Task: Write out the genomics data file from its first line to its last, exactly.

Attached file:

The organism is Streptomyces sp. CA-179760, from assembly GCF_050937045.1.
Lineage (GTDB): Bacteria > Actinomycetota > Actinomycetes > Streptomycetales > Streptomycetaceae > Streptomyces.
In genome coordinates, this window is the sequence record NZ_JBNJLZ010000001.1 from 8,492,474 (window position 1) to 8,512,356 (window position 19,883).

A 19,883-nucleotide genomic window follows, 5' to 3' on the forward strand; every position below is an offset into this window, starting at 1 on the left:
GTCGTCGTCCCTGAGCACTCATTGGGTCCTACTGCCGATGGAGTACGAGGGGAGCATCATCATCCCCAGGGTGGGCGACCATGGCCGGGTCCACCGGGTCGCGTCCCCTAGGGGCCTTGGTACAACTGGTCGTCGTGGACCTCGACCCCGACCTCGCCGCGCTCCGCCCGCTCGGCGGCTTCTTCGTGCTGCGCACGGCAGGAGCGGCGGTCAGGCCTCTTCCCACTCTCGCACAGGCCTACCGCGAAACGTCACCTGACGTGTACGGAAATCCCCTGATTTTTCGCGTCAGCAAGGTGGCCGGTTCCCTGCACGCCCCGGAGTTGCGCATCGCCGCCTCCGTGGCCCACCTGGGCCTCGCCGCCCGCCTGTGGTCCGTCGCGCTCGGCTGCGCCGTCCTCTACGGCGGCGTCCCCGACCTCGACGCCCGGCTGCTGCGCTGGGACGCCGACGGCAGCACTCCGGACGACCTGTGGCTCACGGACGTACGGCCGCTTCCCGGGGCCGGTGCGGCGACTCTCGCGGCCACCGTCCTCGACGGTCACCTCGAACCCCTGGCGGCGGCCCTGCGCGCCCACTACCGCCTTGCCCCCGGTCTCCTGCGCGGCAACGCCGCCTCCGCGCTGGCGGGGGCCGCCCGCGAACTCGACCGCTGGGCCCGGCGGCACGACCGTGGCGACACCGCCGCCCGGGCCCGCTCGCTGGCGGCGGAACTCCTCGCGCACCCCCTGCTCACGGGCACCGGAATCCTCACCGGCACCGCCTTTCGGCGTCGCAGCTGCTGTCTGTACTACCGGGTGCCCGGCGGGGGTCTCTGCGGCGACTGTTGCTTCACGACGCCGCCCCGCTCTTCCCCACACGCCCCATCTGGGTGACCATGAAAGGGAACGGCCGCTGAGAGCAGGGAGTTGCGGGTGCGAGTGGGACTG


The organism is Streptomyces sp. CA-179760, from assembly GCF_050937045.1.
Lineage (GTDB): Bacteria > Actinomycetota > Actinomycetes > Streptomycetales > Streptomycetaceae > Streptomyces.
In genome coordinates, this window is the sequence record NZ_JBNJLZ010000001.1 from 8,492,474 (window position 1) to 8,512,356 (window position 19,883).

A 19,883-nucleotide genomic window follows, 5' to 3' on the forward strand; every position below is an offset into this window, starting at 1 on the left:
GTCGTCGTCCCTGAGCACTCATTGGGTCCTACTGCCGATGGAGTACGAGGGGAGCATCATCATCCCCAGGGTGGGCGACCATGGCCGGGTCCACCGGGTCGCGTCCCCTAGGGGCCTTGGTACAACTGGTCGTCGTGGACCTCGACCCCGACCTCGCCGCGCTCCGCCCGCTCGGCGGCTTCTTCGTGCTGCGCACGGCAGGAGCGGCGGTCAGGCCTCTTCCCACTCTCGCACAGGCCTACCGCGAAACGTCACCTGACGTGTACGGAAATCCCCTGATTTTTCGCGTCAGCAAGGTGGCCGGTTCCCTGCACGCCCCGGAGTTGCGCATCGCCGCCTCCGTGGCCCACCTGGGCCTCGCCGCCCGCCTGTGGTCCGTCGCGCTCGGCTGCGCCGTCCTCTACGGCGGCGTCCCCGACCTCGACGCCCGGCTGCTGCGCTGGGACGCCGACGGCAGCACTCCGGACGACCTGTGGCTCACGGACGTACGGCCGCTTCCCGGGGCCGGTGCGGCGACTCTCGCGGCCACCGTCCTCGACGGTCACCTCGAACCCCTGGCGGCGGCCCTGCGCGCCCACTACCGCCTTGCCCCCGGTCTCCTGCGCGGCAACGCCGCCTCCGCGCTGGCGGGGGCCGCCCGCGAACTCGACCGCTGGGCCCGGCGGCACGACCGTGGCGACACCGCCGCCCGGGCCCGCTCGCTGGCGGCGGAACTCCTCGCGCACCCCCTGCTCACGGGCACCGGAATCCTCACCGGCACCGCCTTTCGGCGTCGCAGCTGCTGTCTGTACTACCGGGTGCCCGGCGGGGGTCTCTGCGGCGACTGTTGCTTCACGACGCCGCCCCGCTCTTCCCCACACGCCCCATCTGGGTGACCATGAAAGGGAACGGCCGCTGAGAGCAGGGAGTTGCGGGTGCGAGTGGGACTG